I was a young journalist in 1989 when I entered the world of place making in cities as a heritage activist. Elected to the Adelaide City Council and soon becoming Deputy Lord Mayor I was made to feeI I had trespassed into men’s business. Later Wakefield Press encouraged me to write my story about the battles to conserve the colonial heritage of inner city Adelaide.
Looking back over two decades working as a policy maker and place maker, I was aware that the stories of women’s contribution to making great places in our cities were interesting and had not been told. I had the idea that by telling women’s stories of place making in Australian cities, I could show the influence and impact women can have in the future in a more equal sharing of the design of places in our cities.Why do you think it is important women have equal influence as shapers of our cities?
Urbanists speak of female-friendly cities, recognizing that if cities work for women they work for everybody. Women as nurturers will innately design places that are not hostile to women and children. Women are good listeners and to meet a community brief is to hear what the community is truly asking for. Women are good mediators in contested environments — they start with sorting family issues and bring this skill to other contested arenas.
How do you think urban life would be different if women played a greater role in city design?
Our cities would become kinder places. The idea behind this statement is to create, through sensitive design, the comfort and shelter of home in the public places of our cities — places that offer balance between the made and the natural world. As decision-makers, so many women have been behind the making or renewal of wonderful public places and not afraid to question design that seems insensitive to community life. Women as nurturers take a long view, acting as intergenerational custodians for their children, tomorrow’s children, and they care what happens to strangers. The glass ceiling on architecture traditionally led to more women designers choosing landscape architecture and urban design as a profession. Through this women bring a holistic focus, designing public space to create a sense of ‘House and Garden’ to make comfortable, delightful gathering places in the city.
What more can be done by industry and government to help women achieve an equal voice in the making of our cities?
There needs to be affirmative action. As Canadian Prime Minister Justin Trudeau said of why he appointed a 50 / 50 gender balanced cabinet - it’s 2016 and women need to be equal in every sphere of life. Work structures remain geared towards men being at work and women being a primary carer. That’s still seen as normal though it’s changing.
Systems need to shift so that in the intensive early child-rearing years women and men can shift gear for a period, but come back to leadership roles. The rhythm of women’s careers should be recognized and accommodated through designing ways to work. Men stepping up and changing that pattern and sharing more equally with architect wives is one practical solution, given that many architects partner with architects. Equal recognition for women for their contribution is another. Women architects need to remember what the late Zaha Hadid said: “I am sure that as a woman I can do a very good skyscraper.”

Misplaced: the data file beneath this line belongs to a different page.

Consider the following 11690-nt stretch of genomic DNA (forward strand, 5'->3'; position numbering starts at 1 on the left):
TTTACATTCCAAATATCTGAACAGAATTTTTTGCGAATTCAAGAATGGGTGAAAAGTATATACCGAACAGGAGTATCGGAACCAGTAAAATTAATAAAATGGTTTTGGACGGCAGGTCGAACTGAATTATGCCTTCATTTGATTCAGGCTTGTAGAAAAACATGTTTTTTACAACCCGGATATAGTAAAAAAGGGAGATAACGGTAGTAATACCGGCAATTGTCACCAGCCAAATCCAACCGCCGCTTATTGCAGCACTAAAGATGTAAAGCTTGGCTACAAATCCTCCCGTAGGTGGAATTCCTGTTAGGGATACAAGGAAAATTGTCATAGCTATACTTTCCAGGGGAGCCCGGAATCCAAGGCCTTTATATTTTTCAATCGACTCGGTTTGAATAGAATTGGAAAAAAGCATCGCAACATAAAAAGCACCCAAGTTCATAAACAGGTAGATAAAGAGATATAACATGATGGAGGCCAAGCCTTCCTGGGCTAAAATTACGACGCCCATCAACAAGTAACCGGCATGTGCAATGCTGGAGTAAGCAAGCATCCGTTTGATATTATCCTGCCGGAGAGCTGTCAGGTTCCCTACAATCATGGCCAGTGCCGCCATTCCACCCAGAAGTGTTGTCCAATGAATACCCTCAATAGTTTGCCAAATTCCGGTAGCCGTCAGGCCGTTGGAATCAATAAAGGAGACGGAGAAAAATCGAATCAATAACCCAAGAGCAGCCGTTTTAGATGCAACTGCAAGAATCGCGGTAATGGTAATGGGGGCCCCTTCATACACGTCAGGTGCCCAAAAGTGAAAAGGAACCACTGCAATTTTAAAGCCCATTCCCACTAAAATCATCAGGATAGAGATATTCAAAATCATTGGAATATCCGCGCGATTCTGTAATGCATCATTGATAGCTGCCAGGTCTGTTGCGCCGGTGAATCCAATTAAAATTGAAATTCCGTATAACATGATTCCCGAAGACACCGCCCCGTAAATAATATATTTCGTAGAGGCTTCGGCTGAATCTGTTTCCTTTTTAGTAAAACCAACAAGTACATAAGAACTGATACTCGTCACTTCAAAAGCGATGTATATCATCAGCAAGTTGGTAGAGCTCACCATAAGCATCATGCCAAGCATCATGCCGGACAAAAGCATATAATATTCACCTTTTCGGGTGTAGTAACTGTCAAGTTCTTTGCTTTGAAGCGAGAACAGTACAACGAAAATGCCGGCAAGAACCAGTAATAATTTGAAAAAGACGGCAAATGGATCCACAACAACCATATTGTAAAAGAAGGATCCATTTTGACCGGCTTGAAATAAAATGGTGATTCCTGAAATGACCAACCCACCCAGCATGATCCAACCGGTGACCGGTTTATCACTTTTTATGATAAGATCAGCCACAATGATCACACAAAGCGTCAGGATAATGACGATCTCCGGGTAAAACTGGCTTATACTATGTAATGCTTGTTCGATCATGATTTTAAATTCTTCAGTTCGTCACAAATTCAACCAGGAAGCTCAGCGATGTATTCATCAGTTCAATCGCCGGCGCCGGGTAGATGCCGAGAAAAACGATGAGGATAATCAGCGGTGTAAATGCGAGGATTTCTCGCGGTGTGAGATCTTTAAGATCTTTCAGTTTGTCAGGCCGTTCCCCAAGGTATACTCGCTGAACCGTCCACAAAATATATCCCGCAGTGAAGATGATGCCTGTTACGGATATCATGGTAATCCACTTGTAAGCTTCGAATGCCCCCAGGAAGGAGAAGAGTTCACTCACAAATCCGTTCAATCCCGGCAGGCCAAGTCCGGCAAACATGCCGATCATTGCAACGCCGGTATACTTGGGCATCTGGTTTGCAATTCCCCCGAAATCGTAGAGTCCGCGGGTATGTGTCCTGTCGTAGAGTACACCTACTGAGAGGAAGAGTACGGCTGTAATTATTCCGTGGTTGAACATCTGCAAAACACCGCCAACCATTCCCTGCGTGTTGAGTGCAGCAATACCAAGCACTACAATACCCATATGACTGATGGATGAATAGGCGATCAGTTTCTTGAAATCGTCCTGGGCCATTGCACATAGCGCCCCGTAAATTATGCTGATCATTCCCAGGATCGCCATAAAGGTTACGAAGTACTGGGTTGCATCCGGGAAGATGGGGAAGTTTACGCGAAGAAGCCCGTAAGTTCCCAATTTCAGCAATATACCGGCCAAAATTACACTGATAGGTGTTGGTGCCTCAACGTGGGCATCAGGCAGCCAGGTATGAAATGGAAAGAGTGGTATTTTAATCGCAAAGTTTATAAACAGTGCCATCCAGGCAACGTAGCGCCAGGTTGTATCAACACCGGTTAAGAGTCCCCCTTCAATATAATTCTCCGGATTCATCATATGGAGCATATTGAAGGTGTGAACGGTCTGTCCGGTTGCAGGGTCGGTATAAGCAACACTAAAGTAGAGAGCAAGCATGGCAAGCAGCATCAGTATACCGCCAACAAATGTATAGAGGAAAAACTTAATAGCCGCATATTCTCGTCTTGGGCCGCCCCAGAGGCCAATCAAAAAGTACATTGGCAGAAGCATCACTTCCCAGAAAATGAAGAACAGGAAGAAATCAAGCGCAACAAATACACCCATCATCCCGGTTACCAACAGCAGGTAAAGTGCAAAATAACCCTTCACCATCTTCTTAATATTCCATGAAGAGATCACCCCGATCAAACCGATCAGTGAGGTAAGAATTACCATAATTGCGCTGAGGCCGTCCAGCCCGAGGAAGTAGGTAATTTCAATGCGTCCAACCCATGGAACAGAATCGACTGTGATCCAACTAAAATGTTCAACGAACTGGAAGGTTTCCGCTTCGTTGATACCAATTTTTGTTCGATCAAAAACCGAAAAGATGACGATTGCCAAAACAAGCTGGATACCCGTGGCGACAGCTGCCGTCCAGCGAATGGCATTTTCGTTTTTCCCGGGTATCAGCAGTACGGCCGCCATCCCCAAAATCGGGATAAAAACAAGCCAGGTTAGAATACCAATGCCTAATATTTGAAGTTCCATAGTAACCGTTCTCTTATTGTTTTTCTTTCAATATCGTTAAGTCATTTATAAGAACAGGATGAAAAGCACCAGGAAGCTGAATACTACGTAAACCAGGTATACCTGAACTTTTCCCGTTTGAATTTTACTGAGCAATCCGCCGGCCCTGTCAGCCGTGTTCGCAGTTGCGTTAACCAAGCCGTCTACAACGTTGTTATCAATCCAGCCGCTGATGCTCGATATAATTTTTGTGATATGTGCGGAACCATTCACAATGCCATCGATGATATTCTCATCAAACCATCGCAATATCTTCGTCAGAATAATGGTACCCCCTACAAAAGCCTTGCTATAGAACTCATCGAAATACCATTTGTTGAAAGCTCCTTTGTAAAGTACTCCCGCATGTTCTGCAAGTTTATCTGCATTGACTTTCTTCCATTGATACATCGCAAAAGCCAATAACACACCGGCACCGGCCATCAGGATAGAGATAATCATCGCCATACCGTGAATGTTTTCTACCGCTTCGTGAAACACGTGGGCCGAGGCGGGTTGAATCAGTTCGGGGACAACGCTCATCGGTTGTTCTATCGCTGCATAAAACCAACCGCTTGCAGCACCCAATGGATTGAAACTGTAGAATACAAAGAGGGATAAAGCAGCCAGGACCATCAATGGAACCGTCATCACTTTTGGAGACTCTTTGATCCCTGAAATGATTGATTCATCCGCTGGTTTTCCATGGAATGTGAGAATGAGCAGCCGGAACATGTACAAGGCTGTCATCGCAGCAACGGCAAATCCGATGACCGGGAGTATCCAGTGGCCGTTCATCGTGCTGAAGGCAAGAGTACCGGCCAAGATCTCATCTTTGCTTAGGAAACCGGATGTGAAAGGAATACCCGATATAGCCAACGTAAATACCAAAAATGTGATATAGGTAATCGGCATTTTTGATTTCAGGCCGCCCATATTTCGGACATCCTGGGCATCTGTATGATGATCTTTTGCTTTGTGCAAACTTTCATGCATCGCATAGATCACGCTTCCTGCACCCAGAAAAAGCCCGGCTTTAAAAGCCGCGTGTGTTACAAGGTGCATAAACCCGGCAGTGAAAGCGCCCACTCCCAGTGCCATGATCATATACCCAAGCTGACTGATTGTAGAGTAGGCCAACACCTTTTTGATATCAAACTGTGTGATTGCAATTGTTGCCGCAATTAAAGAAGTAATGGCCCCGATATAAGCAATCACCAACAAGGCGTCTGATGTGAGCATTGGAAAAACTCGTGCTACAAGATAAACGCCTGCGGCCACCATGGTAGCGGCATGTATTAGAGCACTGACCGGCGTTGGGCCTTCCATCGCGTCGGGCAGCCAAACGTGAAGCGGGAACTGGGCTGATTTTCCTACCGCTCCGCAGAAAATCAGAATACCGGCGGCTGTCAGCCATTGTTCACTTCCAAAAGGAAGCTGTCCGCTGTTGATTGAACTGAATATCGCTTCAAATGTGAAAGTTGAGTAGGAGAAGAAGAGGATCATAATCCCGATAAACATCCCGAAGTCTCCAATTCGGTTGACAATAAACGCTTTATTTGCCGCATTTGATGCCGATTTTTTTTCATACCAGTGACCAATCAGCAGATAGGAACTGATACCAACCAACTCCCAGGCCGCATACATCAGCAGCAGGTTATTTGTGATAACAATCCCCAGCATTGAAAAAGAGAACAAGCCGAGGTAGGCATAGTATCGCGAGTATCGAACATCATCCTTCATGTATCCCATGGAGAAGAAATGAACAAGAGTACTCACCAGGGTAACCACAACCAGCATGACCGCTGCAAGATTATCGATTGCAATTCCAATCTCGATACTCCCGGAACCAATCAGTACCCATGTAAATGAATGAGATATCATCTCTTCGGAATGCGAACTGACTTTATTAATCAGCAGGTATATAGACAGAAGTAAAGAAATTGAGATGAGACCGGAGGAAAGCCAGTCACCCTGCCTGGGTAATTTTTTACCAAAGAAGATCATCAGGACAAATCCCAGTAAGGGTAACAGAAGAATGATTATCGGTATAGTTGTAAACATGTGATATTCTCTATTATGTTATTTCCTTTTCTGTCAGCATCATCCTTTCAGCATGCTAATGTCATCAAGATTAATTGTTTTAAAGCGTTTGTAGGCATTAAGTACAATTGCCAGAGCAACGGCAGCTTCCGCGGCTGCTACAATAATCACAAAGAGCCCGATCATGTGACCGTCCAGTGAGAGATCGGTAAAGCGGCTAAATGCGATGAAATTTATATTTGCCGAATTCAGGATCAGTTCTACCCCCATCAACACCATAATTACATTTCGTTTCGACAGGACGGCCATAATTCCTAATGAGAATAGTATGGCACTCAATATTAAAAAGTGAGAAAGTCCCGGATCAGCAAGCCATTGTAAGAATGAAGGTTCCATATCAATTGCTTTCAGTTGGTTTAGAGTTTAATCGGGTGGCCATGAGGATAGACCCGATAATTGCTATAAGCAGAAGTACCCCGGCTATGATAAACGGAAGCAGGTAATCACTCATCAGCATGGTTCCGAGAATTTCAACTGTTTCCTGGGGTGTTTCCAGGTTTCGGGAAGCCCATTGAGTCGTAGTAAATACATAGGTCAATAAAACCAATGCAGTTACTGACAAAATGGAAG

What interesting things happened along the way?
As I shared what I was doing there was quite a bit of push back from male architect friends who couldn’t see that women had been left out, and who also questioned what difference it would make. However I always found when I talked with women architects there was huge enthusiasm, and they would tell me another story about a woman who had done something significant that was not well known.
I discovered most people are interested in how cities take shape, and that people outside the design profession found the idea that we occupy cities designed largely by men a fascinating observation and interesting to consider how a gender shift in that would change things.
More information on Places Women Make by Jane Jose
Clare Kennedy writes features on architecture, books and design for various newspapers and magazines. She has a special interest in the impact of design on human behaviour.
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World Architecture Festival
Two Buildings shortlisted
Two Bates Smart buildings are shortlisted in the World Architecture Festival Awards.
Director Philip Vivian will present the Canberra Airport Hotel and the TransGrid Headquarters to the festival jury in Berlin in November.
The two buildings are shortlisted against the best in world architecture.
Bates Smart Melbourne
1 Nicholson Street
Telephone +61 3 8664 6200
Facsimile +61 3 8664 6300
Bates Smart Sydney
43 Brisbane Street
Surry Hills, New South Wales
Telephone +61 2 8354 5100
Facsimile +61 2 8354 5199